Unashamedly heart-warming, uplifting and suspenseful, Bess Kargman's feature documentary follows six young ballet dancers from around the globe as they prepare for the prestigious Youth America Grand Prix competition.
The third and most profound instalment of the extraordinary, naturalistic film collaboration between director Richard Linklater and writer/actors Julie Delpy and Ethan Hawke, Before Midnight sees the central characters grappling with love, marriage and parenthood, twenty years after their first romantic encounter.
FAST & FURIOUS 6
A most spectacularly silly but exhilarating collection of high speed car chases, metal-crunching collisions and gravity-defying fight sequences. The muscle-bound cast deliver their corny dialogue with refreshing sincerity as they continually assert 'the importance of family'. Somehow it all works to create a joyously junky cinematic experience, and proof that some tent-pole franchises deserve to exist.
As has been written repeatedly in the past fortnight, 2013 has been such a freakishly good year for films from around the world that it was with a sense of relief this assignment specified not a formal top 10, but five best and three runners-up. That feels more comfortable in a year of such abundant bounty, knowing coming in exclusions must be made. Why has it been such a good year for film? Who knows? But it's sure been fun.
Writer-director David O. Russell has always made impetuous films, so anyone familiar with his work knows exactly where the barely-controlled chaos and freewheeling performances come from. American Hustle has both those in spades, and actually feels more fully-rounded and just plain fun than Silver Linings Playbook and The Fighter put together. The 1970s New Jersey milieu and fashion choices—yes, they were choices back then—are spot on, and though the story plays fast and loose with the Abscam case on which it is based, the exuberant American-ness of the film is what, in the end, makes it great.
Films as technically ground-breaking as Alfonso Cuaron's Gravity, such as 2001: A Space Odyssey, Star Wars, or anything by James Cameron, often sacrifice logic of plot for visual showmanship. Sometimes this is deliberate on the part of the filmmaker, and sometimes not. In its technical ambitions, and the successful realizations of same, Gravitycan be forgiven its narrative conveniences. In truth, Sandra Bullock's performance as the reluctant astronaut lost in space, given what she had to work with, is nothing short of heroic.
Talk about heroic, then 13-year-old Congolese newcomer Rachel Mwanza's performance in director Kim Nguyen's Congo-shot war film/mystic allegory/love story War Witch is an unsung triumph of intuitive, intrepid endurance. She plays Komona, a girl who, after being forced to shoot her parents by marauding rebels, is trained by them to take up arms and join the cause. Nguyen's discretion with the more horrific nature of the proceedings serves the film well, giving War Witch the sting of truth without the trauma of exploitation.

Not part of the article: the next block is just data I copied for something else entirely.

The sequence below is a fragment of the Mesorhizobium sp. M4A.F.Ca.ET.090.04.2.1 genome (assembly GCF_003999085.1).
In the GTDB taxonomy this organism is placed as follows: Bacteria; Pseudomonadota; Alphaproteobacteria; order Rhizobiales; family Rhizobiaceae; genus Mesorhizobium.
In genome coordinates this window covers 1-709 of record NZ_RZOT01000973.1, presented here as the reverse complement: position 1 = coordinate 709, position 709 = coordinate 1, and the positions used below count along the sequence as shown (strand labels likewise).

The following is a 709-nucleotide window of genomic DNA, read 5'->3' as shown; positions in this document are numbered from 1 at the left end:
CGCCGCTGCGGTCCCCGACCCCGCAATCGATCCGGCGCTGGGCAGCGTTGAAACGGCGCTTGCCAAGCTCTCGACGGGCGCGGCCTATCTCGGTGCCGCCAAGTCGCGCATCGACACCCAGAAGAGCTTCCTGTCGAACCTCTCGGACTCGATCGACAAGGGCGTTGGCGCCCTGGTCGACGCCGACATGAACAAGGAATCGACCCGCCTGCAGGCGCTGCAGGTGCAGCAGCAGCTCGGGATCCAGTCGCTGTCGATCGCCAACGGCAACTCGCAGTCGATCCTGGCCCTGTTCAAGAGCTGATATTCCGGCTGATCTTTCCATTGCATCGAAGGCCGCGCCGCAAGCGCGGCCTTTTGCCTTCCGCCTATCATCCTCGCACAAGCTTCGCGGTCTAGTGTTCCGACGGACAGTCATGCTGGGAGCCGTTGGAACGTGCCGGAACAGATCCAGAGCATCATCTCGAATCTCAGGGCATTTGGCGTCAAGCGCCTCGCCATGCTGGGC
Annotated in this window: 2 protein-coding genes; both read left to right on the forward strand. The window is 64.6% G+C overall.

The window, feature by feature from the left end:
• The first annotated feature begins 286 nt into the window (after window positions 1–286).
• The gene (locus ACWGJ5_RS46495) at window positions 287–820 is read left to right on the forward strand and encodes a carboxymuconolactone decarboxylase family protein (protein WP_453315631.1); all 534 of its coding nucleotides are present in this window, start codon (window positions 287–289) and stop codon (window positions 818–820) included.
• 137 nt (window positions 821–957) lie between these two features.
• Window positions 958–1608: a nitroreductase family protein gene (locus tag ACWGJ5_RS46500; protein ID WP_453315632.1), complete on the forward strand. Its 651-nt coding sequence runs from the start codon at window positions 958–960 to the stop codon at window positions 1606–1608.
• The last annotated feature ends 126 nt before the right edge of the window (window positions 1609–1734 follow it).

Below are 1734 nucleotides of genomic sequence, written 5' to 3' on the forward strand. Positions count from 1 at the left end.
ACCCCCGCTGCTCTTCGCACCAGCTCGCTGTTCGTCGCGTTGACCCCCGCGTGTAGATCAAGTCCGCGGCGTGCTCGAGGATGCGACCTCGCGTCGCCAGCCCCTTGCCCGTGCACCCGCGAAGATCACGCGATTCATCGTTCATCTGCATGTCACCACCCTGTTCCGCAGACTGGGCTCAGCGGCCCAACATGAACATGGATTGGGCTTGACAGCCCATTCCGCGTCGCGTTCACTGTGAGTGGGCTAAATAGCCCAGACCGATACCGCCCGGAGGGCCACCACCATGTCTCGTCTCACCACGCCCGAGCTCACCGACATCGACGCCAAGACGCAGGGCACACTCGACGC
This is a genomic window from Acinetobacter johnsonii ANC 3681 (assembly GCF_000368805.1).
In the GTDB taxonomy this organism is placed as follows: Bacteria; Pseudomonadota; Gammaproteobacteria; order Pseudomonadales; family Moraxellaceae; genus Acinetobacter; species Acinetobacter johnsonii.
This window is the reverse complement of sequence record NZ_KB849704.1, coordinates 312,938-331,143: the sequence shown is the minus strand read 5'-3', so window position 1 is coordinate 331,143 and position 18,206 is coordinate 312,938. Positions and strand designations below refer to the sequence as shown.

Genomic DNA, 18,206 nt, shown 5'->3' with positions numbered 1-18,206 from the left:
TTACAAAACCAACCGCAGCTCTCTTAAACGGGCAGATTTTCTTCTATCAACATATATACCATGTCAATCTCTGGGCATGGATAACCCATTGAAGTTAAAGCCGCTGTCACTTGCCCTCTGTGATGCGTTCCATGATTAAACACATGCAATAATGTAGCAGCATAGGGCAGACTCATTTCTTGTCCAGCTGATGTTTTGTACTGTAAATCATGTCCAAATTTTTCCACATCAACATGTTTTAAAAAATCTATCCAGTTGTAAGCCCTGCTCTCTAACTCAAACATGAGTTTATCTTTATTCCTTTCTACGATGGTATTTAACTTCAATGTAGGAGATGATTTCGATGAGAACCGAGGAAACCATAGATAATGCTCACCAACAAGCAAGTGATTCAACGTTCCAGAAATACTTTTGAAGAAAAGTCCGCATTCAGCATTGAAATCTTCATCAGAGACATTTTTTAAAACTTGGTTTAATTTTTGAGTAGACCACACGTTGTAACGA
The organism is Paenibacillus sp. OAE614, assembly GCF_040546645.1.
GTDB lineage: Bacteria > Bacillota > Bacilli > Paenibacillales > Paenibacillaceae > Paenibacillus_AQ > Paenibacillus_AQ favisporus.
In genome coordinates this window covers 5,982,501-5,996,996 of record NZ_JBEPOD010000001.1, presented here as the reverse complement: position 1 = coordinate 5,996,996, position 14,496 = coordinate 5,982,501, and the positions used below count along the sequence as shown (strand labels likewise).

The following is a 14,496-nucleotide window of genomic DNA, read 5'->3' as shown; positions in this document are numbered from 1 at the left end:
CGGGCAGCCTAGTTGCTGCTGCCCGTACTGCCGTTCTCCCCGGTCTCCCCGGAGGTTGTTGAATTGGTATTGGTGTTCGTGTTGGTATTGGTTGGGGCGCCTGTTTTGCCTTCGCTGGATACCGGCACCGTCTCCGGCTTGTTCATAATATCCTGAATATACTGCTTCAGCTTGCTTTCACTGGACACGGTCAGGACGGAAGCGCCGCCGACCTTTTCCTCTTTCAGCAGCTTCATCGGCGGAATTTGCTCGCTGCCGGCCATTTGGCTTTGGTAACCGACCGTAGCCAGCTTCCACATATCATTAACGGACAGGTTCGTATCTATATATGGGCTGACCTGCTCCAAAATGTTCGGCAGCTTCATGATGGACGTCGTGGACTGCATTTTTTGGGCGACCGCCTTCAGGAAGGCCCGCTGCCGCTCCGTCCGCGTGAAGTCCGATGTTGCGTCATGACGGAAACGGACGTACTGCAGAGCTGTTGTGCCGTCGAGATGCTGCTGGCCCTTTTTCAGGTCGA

STORIES WE TELL
Some will say the invasion of non-fiction film by staged dramatic sequences signals the death of the documentary, whilst others welcome the new creative freedoms promised by the strategy. The decision usually arises when a scarcity of archive material exists, and this was the case in the preparation of actress-turned-frighteningly-good-filmmaker Sarah Polley's Stories We Tell. This is personal cinema about flawed parents, sometimes uncomfortably so, yet Polley is so astute in her selection and creation of dramatic sequences that the old and the new blend seamlessly together in a dramatic harmony that smooths the roughness of her traumatic journey and injects it with a melancholy dignity.
CAPTAIN PHILLIPS / SAVING MR. BANKS
Tom Hanks made two very different kinds of films in 2013. Each feature measured, thoughtful performances that culminate in close-up sequences of as great an emotional intensity as the actor has exhibited in his career to date. Saving Mr. Banks — which, of course, has yet to open commercially in Australia — is a must-see for any movie fan of a certain age who cherishes Mary Poppins as well as those fascinated with the creative process, whilstCaptain Phillips is a slow-burn adventure epic that feels like it might've been made by Warner Bros. with Humphrey Bogart in the 1930s. These are both fine things, and laudable achievements.